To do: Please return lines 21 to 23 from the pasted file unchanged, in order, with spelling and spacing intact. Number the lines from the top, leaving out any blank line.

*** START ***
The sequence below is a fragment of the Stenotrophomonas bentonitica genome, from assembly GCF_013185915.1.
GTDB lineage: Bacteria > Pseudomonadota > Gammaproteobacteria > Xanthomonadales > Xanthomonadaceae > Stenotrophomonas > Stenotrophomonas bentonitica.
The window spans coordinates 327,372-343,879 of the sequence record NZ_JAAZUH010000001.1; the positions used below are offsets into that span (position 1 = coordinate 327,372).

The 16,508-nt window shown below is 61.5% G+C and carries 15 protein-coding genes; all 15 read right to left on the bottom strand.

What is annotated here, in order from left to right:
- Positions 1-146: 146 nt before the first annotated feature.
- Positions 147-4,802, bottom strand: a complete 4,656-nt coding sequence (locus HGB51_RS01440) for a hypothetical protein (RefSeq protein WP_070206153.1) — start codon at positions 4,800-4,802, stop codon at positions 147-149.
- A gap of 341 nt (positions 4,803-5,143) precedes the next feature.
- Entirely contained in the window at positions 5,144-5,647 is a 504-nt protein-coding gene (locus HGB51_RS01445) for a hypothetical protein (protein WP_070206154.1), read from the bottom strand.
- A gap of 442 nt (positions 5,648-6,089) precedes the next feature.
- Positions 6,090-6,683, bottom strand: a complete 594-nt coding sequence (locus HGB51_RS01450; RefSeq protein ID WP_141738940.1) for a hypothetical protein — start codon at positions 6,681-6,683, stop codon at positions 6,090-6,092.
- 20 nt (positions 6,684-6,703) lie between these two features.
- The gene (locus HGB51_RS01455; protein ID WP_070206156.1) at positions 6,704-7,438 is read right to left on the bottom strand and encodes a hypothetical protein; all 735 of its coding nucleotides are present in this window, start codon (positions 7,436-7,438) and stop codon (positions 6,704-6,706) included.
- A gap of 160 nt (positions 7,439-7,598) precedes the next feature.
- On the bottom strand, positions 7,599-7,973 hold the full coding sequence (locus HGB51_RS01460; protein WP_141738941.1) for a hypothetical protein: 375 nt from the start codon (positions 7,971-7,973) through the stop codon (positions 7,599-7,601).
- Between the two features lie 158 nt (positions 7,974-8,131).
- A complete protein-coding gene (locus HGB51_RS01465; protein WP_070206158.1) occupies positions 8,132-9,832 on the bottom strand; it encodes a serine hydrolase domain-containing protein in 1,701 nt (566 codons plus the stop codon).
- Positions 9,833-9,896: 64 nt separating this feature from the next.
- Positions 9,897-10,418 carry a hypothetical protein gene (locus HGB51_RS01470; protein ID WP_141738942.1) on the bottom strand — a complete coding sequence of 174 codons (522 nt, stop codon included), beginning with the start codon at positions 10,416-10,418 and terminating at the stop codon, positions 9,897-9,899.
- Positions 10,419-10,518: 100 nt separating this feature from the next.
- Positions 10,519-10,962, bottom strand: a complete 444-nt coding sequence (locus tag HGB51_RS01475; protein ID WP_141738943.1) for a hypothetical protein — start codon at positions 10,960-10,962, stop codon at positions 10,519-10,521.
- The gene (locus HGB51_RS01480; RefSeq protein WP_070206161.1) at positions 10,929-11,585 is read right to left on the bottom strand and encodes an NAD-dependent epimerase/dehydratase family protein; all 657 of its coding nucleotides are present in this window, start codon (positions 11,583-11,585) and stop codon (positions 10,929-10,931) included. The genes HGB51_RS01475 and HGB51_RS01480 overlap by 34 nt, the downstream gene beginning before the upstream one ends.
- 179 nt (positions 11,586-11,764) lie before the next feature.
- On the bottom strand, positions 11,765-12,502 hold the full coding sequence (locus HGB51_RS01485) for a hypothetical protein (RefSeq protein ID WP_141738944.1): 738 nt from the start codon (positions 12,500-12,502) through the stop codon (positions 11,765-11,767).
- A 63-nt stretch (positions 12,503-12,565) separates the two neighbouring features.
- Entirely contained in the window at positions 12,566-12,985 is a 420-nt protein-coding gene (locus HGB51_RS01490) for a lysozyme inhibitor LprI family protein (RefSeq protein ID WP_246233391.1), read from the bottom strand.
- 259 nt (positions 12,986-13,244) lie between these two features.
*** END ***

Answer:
- Positions 10,519-10,962, bottom strand: a complete 444-nt coding sequence (locus tag HGB51_RS01475; protein ID WP_141738943.1) for a hypothetical protein — start codon at positions 10,960-10,962, stop codon at positions 10,519-10,521.
- The gene (locus HGB51_RS01480; RefSeq protein WP_070206161.1) at positions 10,929-11,585 is read right to left on the bottom strand and encodes an NAD-dependent epimerase/dehydratase family protein; all 657 of its coding nucleotides are present in this window, start codon (positions 11,583-11,585) and stop codon (positions 10,929-10,931) included. The genes HGB51_RS01475 and HGB51_RS01480 overlap by 34 nt, the downstream gene beginning before the upstream one ends.
- 179 nt (positions 11,586-11,764) lie before the next feature.